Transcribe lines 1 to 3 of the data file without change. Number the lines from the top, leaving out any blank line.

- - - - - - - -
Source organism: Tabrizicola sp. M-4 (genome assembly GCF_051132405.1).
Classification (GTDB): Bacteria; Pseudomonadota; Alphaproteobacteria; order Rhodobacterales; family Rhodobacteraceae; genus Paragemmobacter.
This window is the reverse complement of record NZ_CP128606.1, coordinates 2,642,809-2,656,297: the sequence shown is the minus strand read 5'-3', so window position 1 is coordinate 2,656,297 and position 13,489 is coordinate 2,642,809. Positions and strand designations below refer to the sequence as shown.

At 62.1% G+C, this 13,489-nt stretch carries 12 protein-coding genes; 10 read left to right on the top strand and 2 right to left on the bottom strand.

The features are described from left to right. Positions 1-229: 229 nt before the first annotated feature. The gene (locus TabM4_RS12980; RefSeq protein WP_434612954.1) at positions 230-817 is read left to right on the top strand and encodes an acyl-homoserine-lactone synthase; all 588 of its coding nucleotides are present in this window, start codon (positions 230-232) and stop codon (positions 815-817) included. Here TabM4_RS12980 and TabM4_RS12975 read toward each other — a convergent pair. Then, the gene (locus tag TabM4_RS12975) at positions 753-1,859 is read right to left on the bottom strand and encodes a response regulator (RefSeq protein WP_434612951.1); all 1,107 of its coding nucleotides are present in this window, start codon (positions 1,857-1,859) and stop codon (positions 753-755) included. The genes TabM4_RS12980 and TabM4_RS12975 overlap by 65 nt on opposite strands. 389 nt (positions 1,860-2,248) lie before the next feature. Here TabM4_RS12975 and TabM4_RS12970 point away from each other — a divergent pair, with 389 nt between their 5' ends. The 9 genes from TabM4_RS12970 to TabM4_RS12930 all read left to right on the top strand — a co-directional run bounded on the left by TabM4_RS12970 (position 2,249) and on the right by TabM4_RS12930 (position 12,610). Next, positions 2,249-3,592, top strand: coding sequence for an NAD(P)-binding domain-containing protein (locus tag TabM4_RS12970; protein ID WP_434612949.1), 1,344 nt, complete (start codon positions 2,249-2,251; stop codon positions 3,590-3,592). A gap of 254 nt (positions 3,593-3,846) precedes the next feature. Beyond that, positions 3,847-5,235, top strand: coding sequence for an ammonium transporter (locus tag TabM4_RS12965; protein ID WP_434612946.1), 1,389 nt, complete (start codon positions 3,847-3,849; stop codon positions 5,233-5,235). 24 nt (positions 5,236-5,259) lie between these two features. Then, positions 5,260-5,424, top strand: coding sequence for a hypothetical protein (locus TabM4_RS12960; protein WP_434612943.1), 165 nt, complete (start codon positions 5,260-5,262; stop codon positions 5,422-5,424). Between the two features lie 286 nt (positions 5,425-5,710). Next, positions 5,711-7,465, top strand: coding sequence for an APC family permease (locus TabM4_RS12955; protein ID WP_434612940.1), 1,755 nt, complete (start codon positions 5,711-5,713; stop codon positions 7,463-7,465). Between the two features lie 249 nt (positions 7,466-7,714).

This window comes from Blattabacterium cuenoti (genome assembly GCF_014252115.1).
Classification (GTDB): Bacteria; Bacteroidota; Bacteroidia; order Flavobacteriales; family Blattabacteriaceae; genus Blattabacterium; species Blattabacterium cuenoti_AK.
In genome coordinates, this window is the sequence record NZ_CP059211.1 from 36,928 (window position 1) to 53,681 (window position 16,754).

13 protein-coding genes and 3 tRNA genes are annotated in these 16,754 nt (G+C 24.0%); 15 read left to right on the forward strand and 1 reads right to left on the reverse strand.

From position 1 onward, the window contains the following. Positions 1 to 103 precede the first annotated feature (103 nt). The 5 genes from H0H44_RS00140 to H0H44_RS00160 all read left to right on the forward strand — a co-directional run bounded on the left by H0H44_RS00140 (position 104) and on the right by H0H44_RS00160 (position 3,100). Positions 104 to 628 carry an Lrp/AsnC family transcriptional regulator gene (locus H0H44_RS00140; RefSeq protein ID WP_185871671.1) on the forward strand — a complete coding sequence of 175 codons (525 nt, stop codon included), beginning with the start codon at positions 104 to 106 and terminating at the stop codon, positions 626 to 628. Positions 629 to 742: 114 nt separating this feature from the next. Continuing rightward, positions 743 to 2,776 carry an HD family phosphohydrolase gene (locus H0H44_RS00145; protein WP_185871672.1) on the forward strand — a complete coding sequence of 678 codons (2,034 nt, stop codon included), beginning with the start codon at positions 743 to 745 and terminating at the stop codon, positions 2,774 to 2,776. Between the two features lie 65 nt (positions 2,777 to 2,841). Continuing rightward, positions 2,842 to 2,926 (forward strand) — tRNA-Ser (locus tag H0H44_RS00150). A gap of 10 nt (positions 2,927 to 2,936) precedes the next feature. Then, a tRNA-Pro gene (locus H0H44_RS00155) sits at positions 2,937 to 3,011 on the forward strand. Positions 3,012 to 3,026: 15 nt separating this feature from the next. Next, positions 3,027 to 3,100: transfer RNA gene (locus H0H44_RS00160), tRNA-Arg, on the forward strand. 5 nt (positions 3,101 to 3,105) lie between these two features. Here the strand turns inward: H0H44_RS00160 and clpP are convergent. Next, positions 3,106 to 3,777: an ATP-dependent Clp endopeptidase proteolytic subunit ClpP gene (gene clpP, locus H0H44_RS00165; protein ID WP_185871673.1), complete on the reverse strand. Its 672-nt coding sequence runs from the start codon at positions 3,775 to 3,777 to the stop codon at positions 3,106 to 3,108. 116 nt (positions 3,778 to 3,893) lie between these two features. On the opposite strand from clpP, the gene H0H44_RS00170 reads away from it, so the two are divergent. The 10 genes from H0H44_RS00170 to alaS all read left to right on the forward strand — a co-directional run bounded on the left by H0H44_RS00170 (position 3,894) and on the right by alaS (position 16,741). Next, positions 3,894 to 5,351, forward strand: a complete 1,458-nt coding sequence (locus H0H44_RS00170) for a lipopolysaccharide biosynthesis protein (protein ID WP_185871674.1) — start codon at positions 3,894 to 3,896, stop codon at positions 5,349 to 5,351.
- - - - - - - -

Source organism: Tabrizicola sp. M-4 (genome assembly GCF_051132405.1).
Classification (GTDB): Bacteria; Pseudomonadota; Alphaproteobacteria; order Rhodobacterales; family Rhodobacteraceae; genus Paragemmobacter.
This window is the reverse complement of record NZ_CP128606.1, coordinates 2,642,809-2,656,297: the sequence shown is the minus strand read 5'-3', so window position 1 is coordinate 2,656,297 and position 13,489 is coordinate 2,642,809. Positions and strand designations below refer to the sequence as shown.